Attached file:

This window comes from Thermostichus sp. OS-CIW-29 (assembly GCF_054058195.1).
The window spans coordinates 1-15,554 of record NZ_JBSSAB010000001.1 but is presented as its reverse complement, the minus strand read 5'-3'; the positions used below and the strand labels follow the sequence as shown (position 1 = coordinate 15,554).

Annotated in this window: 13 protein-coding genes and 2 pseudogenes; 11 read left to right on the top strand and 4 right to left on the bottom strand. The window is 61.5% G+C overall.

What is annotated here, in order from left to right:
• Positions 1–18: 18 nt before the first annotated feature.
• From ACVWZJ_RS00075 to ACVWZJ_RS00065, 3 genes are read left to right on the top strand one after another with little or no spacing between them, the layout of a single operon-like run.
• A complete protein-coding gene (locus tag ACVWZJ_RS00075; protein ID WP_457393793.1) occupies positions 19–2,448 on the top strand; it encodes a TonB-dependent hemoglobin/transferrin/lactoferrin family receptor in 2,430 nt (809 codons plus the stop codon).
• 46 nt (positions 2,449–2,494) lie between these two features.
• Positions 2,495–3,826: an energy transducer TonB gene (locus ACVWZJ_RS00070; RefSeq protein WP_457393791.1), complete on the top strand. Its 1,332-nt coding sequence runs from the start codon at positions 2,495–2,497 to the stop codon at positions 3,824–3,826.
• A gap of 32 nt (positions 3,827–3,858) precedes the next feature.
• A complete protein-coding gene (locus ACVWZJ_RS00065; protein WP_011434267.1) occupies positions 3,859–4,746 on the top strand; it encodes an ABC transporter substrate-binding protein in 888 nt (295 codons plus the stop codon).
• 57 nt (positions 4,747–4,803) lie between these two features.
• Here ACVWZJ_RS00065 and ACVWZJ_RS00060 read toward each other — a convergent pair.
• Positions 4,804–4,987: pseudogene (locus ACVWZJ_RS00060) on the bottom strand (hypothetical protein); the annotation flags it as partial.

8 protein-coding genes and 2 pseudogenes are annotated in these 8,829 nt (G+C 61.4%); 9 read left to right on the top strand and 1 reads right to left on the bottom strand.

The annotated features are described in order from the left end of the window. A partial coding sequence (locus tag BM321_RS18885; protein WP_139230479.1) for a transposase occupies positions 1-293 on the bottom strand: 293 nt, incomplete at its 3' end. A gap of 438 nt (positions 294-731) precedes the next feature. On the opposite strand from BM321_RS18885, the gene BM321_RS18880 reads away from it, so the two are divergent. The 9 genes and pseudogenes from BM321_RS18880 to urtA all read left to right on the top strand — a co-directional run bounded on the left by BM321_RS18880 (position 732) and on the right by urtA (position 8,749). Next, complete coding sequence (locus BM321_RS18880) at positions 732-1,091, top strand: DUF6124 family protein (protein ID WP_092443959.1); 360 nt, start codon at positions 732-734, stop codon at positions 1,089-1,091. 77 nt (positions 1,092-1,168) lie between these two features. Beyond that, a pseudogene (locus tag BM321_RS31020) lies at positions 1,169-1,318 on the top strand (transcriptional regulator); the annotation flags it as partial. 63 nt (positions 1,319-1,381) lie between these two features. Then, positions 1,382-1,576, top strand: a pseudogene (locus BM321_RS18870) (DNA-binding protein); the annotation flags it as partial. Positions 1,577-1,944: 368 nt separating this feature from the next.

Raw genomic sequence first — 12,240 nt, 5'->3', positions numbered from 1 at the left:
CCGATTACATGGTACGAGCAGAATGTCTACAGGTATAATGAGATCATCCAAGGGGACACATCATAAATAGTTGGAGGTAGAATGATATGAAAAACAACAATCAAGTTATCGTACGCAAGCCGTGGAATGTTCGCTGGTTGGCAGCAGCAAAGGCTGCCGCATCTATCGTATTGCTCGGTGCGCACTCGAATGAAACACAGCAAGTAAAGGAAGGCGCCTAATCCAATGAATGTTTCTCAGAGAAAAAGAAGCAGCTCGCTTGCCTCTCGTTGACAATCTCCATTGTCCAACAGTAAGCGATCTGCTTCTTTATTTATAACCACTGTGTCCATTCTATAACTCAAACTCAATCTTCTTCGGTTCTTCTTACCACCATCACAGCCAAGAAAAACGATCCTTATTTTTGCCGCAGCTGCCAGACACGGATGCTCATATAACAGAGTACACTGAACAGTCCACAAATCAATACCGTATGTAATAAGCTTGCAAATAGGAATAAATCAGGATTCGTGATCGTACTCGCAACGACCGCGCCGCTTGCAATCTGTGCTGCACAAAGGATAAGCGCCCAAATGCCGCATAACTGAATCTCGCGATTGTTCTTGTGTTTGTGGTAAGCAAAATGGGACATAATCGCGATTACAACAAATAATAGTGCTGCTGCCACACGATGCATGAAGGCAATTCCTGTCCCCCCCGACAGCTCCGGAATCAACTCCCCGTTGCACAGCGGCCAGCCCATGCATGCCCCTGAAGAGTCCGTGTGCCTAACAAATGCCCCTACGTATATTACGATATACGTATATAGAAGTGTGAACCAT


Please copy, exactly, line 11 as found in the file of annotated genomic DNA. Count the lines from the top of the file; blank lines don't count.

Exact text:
• A complete protein-coding gene (locus ACVWZJ_RS00065; protein WP_011434267.1) occupies positions 3,859–4,746 on the top strand; it encodes an ABC transporter substrate-binding protein in 888 nt (295 codons plus the stop codon).